Just to flesh out Bill's answer and comments thereon, we have the following facts. Let $X,Y$ be Banach spaces and $T : X \to Y$ a bounded linear operator.

- If $T$ has dense range then $T^*$ is injective.

Since this is a standard homework problem I'll just give a hint. Suppose $f \in Y^*$ with $T^*f=0$. This means that $f(Tx)=0$ for every $x$, i.e. $f$ vanishes on the range of $T$...

- Suppose further that $X$ is reflexive. If $T$ is injective then $T^*$ has dense range.

Hint: By Hahn-Banach, to show that $T^*$ has dense range, it suffices to show that if $u \in X^{**}$ vanishes on the range of $T^*$, then $u=0$. And by reflexivity, $u \in X^{**}$ is represented by some $x \in X$...

Note that the proofs I have in mind don't need to discuss the weak-* topology (at least not explicitly).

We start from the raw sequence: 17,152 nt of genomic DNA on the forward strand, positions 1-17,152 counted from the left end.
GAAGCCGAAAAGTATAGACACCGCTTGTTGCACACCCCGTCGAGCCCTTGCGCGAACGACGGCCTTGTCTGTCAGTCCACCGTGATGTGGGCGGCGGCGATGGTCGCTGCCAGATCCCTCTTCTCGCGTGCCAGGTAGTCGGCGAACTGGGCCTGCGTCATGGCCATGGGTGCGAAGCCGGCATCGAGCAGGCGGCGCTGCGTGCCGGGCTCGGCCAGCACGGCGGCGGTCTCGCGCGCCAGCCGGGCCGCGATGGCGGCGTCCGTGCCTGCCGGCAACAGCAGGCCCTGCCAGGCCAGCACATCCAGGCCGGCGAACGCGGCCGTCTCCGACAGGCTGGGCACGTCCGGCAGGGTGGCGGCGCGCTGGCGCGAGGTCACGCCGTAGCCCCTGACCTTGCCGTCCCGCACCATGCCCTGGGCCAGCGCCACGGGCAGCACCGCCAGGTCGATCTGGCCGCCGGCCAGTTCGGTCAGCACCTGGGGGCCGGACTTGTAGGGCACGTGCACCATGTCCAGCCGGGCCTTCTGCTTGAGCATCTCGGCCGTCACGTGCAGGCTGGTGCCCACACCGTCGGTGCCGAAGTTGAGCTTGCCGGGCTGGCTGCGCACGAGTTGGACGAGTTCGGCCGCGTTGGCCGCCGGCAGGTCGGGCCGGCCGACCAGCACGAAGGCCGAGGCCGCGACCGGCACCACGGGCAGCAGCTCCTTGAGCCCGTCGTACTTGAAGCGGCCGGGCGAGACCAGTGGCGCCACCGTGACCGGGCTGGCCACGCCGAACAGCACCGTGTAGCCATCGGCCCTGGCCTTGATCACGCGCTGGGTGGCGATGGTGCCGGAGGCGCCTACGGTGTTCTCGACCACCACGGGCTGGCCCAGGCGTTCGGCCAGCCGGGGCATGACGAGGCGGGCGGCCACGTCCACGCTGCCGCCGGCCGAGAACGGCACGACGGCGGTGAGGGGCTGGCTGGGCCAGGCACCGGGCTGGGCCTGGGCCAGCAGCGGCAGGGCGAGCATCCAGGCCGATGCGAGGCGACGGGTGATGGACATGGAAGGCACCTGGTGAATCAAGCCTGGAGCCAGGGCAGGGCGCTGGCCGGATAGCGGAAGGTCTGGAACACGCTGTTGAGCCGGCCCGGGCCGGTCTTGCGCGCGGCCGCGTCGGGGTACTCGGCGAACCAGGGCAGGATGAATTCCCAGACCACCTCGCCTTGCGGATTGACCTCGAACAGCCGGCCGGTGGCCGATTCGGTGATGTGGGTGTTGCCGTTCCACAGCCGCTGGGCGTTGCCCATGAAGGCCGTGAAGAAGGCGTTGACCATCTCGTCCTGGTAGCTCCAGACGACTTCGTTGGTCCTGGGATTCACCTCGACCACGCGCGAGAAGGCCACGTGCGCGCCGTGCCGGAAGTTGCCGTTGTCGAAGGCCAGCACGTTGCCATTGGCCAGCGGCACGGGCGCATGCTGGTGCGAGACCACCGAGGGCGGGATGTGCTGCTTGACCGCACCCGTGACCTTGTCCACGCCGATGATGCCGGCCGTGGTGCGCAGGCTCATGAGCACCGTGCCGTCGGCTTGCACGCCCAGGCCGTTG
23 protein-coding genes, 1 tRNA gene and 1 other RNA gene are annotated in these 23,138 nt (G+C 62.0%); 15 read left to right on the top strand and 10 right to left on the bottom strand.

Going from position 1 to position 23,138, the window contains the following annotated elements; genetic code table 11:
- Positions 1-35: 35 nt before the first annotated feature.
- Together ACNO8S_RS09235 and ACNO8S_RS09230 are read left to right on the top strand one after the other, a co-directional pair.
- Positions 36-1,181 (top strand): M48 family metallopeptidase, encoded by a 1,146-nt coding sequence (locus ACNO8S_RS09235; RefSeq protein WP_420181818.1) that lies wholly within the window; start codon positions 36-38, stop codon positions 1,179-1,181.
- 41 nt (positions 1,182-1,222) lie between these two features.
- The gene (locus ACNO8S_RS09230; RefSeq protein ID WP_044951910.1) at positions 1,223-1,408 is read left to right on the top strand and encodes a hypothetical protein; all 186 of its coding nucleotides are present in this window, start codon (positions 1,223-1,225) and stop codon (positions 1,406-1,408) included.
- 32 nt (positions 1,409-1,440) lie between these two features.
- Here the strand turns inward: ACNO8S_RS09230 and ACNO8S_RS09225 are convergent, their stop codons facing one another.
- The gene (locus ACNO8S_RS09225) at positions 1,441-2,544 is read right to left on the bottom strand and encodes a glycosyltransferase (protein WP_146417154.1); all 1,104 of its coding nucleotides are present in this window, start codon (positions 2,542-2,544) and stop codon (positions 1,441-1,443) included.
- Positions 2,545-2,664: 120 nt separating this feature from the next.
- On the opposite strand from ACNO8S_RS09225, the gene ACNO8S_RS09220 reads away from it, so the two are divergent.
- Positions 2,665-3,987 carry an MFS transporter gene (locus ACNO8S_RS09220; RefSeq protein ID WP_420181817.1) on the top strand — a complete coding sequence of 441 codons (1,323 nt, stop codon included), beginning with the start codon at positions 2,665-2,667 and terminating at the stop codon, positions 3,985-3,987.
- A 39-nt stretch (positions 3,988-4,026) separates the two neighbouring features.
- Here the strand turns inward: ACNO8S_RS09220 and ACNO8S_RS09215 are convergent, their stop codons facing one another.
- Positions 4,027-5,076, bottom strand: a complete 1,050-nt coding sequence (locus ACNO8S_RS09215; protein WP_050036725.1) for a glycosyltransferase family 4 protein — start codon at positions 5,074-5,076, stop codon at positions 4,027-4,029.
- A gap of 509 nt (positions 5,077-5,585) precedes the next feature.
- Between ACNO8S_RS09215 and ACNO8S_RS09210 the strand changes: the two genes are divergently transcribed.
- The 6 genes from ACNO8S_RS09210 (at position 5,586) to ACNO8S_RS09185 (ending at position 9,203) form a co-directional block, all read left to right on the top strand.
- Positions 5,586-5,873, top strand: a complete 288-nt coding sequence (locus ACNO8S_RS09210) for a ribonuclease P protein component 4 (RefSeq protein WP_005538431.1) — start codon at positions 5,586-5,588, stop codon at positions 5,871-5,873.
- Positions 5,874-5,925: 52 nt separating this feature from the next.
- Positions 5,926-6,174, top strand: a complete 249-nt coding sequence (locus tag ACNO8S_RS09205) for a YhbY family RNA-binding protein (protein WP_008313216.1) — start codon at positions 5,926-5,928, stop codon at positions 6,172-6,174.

We cannot drop reflexivity in 2. Consider the inclusion of $\ell^1$ into $\ell^2$. It is injective, but its adjoint is the inclusion of $\ell^2$ into $\ell^\infty$, whose range is not dense.

(Fun fact: you can't prove 2 without Hahn-Banach or some other consequence of the axiom of choice. If you work in ZF + dependent choice (DC), it's consistent that $\ell^1$ is reflexive, but we still have the injective map from $\ell^1$ to $\ell^2$ whose adjoint doesn't have dense range. So under those axioms it's consistent that 2 is false.)